Again, let me address the angst that the mention of a low-level programming environment typically triggers. Your business is complex. You need the “safety -valve” that low-level programming hooks provide. They key is that without a feature-rich tool that provides such hooks, you would either have to use low-level programming to satisfy 100 percent of your requirements or you would have to settle for a sub-optimized design due to the limitations of your cloud-based solution. I urge you to select a feature-rich tool, and then use it wisely, accessing low-level features only when it is absolutely necessary. In other words, configure your solution as simple as possible, but no simpler.

Technique #10: Understand that the Real World Does Not Fit One Single Paradigm

I have seen analysis paralysis set in when system analysts are inflexible. These inflexibilities often result from trying to shoe-horn a solution design into one approach. For example, in the SOA world, interface design is a critical, complex topic. A subtopic of interface design is how coarse or granular an interface is. The coarse vs. granular interface choice has implications.

For example, a coarse request interface, using an XML document, can provide many options but be difficult to understand and use. In one case, I saw a cloud provider offer a single request interface – a common pattern for applications that have been ported to the Web. However, to use that interface, one needed expert knowledge that required weeks of hands-on experience and knowledge of mail- merge techniques to generate appropriate request documents.

Likewise, a coarse response, using an XML document, can reduce the number of requests but increase the amount of network traffic and the need for parsing, making it more difficult to use. These designs decisions have consequences and many a cloud-analyst has brain locked when trying to resolve these tradeoffs. When I encounter such a situation, I simply remind the analyst that the answer might be to build both a coarse interface as well as a granular interface. It is amazing how many times the analyst failed to consider each approach might be correct given a specific scenario.

For example, a coarse interface when reading an entity service (e.g. getCustomerAddress) is often optimal to avoid multiple requests (e.g. getCustomerStreet, getCustomerCity, getCustomerPostalCode,…) for small objects. However, a granular interface is often optimal for requests for update (setCustomerMiddleName), which reduces the scope of locks, or for large objects where network packet size might be exceeded by including extraneous information. The key is to not commit to a single design paradigm. Instead, consider each scenario and choose a design that makes sense for that scenario.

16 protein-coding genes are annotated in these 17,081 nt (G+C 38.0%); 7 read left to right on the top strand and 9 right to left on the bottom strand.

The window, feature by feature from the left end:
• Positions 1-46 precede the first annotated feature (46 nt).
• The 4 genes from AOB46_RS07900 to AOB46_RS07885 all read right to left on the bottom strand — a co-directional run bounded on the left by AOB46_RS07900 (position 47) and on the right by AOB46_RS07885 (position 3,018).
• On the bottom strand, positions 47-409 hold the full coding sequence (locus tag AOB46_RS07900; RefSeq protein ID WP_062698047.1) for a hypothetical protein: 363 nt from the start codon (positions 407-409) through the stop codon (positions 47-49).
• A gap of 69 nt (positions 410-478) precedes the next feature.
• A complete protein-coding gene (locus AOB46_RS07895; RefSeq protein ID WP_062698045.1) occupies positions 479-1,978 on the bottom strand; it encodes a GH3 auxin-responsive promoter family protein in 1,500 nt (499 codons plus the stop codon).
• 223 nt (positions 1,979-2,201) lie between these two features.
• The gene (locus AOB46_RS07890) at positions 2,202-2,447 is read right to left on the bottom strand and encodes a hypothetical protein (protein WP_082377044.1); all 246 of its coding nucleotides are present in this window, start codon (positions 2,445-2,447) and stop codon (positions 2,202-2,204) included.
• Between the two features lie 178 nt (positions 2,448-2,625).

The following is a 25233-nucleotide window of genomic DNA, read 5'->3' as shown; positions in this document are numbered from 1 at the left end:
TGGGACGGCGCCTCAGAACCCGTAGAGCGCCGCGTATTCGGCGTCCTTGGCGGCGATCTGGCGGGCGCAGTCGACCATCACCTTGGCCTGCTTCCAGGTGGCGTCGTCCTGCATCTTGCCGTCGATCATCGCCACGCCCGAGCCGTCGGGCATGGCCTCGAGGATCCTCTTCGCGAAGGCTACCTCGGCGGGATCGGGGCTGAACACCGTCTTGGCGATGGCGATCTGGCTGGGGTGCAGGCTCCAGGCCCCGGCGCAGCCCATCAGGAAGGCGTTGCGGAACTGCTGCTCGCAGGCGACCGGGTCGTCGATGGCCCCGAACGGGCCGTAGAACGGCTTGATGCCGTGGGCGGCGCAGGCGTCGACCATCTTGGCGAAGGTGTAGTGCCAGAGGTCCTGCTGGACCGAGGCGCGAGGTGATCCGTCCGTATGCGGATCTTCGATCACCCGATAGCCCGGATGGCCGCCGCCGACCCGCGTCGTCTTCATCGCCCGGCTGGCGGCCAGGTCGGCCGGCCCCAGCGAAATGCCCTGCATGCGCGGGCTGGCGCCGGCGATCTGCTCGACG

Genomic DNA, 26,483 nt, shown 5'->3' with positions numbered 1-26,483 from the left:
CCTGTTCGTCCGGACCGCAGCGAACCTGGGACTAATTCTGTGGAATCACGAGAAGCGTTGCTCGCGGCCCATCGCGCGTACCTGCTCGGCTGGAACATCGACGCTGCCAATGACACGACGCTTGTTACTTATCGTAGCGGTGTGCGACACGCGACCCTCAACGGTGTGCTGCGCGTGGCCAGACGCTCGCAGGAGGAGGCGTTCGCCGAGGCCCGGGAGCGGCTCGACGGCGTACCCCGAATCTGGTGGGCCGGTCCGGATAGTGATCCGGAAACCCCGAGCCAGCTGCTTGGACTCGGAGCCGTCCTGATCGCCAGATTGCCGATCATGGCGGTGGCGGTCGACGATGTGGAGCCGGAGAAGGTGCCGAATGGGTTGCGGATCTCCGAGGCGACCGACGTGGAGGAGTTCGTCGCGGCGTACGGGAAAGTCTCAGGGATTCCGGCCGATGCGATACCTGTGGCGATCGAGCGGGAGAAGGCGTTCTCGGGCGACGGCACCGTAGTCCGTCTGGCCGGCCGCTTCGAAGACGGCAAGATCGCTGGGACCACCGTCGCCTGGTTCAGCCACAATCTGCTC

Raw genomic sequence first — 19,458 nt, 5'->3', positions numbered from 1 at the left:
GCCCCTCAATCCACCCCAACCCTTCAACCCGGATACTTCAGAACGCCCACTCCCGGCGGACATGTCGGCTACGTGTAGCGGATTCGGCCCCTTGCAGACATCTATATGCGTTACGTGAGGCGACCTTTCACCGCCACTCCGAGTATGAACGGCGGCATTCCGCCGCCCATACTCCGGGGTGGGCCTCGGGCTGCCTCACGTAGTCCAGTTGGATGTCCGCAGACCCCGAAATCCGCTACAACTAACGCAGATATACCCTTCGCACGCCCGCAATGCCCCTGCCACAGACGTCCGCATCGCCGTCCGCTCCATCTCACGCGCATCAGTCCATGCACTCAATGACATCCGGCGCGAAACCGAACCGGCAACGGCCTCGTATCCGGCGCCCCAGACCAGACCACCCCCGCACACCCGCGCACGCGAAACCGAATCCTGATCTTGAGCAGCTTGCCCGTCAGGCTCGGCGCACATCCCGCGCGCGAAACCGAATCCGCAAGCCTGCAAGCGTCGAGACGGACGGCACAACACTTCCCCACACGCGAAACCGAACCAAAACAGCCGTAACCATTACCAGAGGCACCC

Technique #11: Use Top-Down Analysis and Bottom-Up Design

Most useful cloud-based solutions provide many rich features. When we addressed this topic above, we cited the fact that some think that by removing features their analysis will be simplified. Hopefully, we established that removing features is an anti-pattern, to be avoided, because it removes options. How do you perform analysis for a feature-rich tool and avoid the paralysis of analysis?

Consider a cloud-based tool that provides twenty different configurable features, each with ten options. That results in 1020 (100,000,000,000,000,000,000) configuration combinations. You can see why an analyst might experience the paralysis of analysis and customers and management incorrectly conclude that fewer features and options are better. The problem, however, is not the number of features. Rather, it is taking a bottom-up approach. As in the previous topic, if you start with business requirements, the optimal configuration combination usually makes itself evident avoiding the need to consider each individual combination.

Go Fast but Don’t Hurry

In closing, my old football coach once advised me to “Go Fast but Don’t Hurry.” By that he meant that I should move quickly but I should be aware of my surroundings and make moves that achieve maximum yardage. After all, quickly running into that grasp of a 6’ 4’’ linebacker would not yield much benefit to me or the team. Rather, he told me to run quickly but use my judgment to determine an efficient and effective time to dash through a hole in the line.

So it is with your cloud-based solution. You cannot run quickly in the wrong direction. Under time pressure, you must utilize all your knowledge, skill, experience, and judgment to avoid the analysis paralysis to enable a successful solution. This series has provided both general and specific recommendations for going fast while achieving success in your cloud-based solution.

Frank Bucalo is an enterprise architect at CA Technologies and the author of our previous and highly popular series, Traits of a Total Architect. Prior to his time at CA Technologies, he was an architect and a consultant with banking and brokerage clients. He is a member of the Global Association of Risk Professionals (GARP) and an ITIL Service Manager. Mr. Bucalo is knowledgeable and experienced across business, technology, and technology management domains -- a true Total Architect. You can contact the author at